Brown University is among a handful of leading institutions that in the 1970’s made a conscious decision to help shape the future use of computing and telecommunications technology through the delivery of information directly to the end user. In 1981, Brown installed a campus-wide broadband network in an academic environment. This leadership tradition was continued in the 1980’s through the widely publicized work on the Network of Scholar’s Workstation Project, the implementation of the Brown University Library Online Catalog (Josiah), and the work done in conjunction with commercial vendors to network CD ROM and other information resources to the campus community. Brown has a network infrastructure in which all academic buildings and dormitories on the core campus have been connected via fiber optic cable, providing access to networked information resources from every desktop in residential halls, administrative, and academic offices.
Participation in the CNI “Assessing the Academic Networked Environment” project would enable the Brown University Library and Computing & Information Services to develop longitudinal measures of performance on the delivery of services which could be used to assist us in understanding how well we are meeting our objectives and how we can better meet the needs of our users in a highly networked and decentralized environment. We are particularly interested in participating in the areas where efforts have been made in the past or in areas where we need better and more consistent assessment.
As part of the project, the Brown University Library would like to develop measures of the use from the network of the Brown online public access catalog and other networked library information resources. These networked services include CD ROM databases available through a SilverPlatter ERL server (Bio Abstracts, EconLit, ERIC, GeoRef, Medline Express, MLA Bibliography, PAIS, Popline, PsycLit, and Sociofile); commercial services available through Brown’s web, such as the Britannica Online, EBSCO Academic Search, Engineering Information Village, MathSciNet, JSTOR, and OCLC FirstSearch databases (WorldCat, Books In Print, General Science Abstracts, Humanities Abstracts, Medline, Newspaper Abstracts, Periodical Abstracts, Readers Guide Abstracts, Social Science Abstracts); and databases mounted locally such as the Oxford English Dictionary. The usage patterns of these networked services have not been systematically analyzed or compared. Some historical data is available, particularly on use of the online catalog and the ERL databases. These measures will assist our user services, collection development, and systems staff in identifying current usage patterns and needs, and in focussing on areas where further efforts are warranted.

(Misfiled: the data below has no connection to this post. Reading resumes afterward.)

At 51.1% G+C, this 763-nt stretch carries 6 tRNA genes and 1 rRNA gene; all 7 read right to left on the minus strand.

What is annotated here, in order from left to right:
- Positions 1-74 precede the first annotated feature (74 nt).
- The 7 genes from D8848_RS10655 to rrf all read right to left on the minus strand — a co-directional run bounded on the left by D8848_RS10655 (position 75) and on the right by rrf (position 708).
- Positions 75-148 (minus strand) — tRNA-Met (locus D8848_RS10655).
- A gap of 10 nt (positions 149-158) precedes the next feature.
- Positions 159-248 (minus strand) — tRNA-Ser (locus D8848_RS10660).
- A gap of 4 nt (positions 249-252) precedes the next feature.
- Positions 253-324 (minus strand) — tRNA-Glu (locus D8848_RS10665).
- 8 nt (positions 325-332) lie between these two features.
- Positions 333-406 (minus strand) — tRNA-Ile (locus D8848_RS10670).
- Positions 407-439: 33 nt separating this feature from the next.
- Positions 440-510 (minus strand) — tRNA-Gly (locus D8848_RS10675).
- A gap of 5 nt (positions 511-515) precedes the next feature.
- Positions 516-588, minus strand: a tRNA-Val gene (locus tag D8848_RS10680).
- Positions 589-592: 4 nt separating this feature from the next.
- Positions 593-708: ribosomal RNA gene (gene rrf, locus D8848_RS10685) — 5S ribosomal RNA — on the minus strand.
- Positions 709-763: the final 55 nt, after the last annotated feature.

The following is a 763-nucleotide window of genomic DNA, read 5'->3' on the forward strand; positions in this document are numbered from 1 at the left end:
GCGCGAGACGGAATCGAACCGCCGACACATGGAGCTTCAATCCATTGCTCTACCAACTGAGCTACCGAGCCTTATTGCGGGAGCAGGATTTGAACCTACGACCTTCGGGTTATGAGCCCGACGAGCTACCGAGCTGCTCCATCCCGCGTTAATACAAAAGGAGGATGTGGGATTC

CIS would like to develop measures of network and support services, including the help desk, network repair and service, classroom and public clusters, and network training. Some data for assessment in these areas is available in existing databases; in other areas we are implementing systems that would allow us to develop more consistent assessments. For example, records have been maintained for network training for several years, and a recently implemented help desk problem-tracking system promises to provide ongoing information that can be used to analyze and improve network and consulting services.
The specific areas of assessment that Brown is interested in participating in are: